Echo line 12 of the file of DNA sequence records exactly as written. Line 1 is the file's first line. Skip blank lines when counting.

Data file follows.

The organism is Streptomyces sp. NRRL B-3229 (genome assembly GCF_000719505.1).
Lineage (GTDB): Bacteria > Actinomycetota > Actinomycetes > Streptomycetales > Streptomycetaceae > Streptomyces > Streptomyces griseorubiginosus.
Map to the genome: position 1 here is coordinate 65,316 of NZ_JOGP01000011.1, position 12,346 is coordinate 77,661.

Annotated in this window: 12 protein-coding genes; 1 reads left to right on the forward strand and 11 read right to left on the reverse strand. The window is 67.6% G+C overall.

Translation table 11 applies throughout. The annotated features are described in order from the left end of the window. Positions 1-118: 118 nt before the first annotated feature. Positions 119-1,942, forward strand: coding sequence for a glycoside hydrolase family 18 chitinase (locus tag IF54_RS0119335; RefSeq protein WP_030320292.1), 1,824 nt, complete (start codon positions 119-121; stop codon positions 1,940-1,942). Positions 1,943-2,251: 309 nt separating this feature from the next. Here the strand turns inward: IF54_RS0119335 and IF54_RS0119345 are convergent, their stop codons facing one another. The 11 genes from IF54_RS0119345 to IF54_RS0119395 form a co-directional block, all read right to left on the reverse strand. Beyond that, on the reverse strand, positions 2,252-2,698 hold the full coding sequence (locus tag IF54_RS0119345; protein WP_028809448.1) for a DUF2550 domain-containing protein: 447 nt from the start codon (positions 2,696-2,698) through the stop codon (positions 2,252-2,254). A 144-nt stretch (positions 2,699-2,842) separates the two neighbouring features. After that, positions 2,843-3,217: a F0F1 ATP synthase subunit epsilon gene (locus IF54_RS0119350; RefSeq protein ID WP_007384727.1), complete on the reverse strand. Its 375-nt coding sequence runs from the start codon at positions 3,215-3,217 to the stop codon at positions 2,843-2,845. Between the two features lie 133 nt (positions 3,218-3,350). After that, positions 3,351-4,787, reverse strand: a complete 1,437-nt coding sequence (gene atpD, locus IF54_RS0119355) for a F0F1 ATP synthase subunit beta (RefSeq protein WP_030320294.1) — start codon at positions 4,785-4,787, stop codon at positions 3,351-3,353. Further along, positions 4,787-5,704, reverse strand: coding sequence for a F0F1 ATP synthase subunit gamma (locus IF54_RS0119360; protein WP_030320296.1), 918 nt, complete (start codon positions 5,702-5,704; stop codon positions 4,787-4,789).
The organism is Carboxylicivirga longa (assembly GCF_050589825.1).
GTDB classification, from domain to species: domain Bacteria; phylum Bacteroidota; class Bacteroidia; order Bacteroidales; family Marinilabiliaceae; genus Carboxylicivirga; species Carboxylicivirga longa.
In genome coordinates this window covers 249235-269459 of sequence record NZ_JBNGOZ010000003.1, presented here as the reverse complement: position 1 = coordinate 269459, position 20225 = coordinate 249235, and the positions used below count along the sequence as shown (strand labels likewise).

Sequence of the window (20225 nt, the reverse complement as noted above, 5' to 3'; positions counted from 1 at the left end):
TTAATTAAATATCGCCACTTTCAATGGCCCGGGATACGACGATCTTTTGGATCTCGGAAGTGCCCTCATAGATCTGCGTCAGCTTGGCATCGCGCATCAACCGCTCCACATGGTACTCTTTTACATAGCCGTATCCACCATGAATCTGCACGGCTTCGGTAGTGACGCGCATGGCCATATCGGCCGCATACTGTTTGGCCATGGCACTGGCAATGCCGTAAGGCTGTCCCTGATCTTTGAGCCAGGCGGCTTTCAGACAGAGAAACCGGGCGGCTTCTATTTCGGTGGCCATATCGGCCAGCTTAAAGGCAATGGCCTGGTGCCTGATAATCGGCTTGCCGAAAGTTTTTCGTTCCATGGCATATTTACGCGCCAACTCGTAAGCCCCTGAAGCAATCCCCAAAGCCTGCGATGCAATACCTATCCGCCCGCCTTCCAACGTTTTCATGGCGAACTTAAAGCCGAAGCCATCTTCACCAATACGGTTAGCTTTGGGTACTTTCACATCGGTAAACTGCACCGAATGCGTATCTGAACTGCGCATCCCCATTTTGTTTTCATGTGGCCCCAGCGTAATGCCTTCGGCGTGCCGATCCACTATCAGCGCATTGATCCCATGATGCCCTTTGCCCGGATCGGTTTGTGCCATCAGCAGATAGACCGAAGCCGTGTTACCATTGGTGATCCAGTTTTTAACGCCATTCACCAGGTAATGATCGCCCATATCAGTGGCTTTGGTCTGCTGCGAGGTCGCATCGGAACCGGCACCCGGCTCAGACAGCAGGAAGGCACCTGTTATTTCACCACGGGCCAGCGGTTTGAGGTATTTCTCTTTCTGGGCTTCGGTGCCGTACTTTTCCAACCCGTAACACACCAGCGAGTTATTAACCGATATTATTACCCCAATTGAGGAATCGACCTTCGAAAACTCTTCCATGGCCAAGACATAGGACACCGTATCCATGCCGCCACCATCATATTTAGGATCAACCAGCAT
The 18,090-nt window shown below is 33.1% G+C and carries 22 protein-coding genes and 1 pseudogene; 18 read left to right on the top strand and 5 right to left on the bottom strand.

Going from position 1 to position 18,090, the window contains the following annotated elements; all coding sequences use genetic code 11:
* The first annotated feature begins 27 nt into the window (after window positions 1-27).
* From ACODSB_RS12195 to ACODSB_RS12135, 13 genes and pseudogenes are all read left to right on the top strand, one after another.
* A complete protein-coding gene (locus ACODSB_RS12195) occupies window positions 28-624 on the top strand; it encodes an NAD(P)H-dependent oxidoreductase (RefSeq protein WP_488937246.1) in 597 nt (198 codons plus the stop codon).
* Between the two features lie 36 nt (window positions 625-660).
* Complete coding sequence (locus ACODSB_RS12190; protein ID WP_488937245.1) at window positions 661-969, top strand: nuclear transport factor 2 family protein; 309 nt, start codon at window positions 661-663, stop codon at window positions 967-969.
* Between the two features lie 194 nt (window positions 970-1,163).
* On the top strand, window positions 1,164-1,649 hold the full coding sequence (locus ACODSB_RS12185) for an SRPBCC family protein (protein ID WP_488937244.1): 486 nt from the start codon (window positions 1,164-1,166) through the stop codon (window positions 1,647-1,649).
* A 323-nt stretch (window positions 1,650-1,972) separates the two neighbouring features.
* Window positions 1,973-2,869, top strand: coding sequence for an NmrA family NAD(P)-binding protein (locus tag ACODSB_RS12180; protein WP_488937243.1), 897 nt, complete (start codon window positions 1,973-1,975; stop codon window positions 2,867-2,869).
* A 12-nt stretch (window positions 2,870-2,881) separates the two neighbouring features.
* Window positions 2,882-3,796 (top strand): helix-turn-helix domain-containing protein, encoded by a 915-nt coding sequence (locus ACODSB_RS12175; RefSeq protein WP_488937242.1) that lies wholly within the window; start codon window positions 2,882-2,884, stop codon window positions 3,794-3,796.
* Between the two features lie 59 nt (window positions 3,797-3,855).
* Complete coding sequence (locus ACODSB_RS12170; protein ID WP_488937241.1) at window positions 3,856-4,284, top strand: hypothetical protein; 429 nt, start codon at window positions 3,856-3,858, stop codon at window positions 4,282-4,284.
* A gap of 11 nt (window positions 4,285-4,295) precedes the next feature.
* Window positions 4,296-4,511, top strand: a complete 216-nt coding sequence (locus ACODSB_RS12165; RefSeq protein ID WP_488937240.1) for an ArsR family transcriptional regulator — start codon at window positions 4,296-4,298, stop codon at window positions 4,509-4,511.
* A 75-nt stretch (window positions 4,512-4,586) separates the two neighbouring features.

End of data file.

Going from position 1 to position 18,090, the window contains the following annotated elements; all coding sequences use genetic code 11: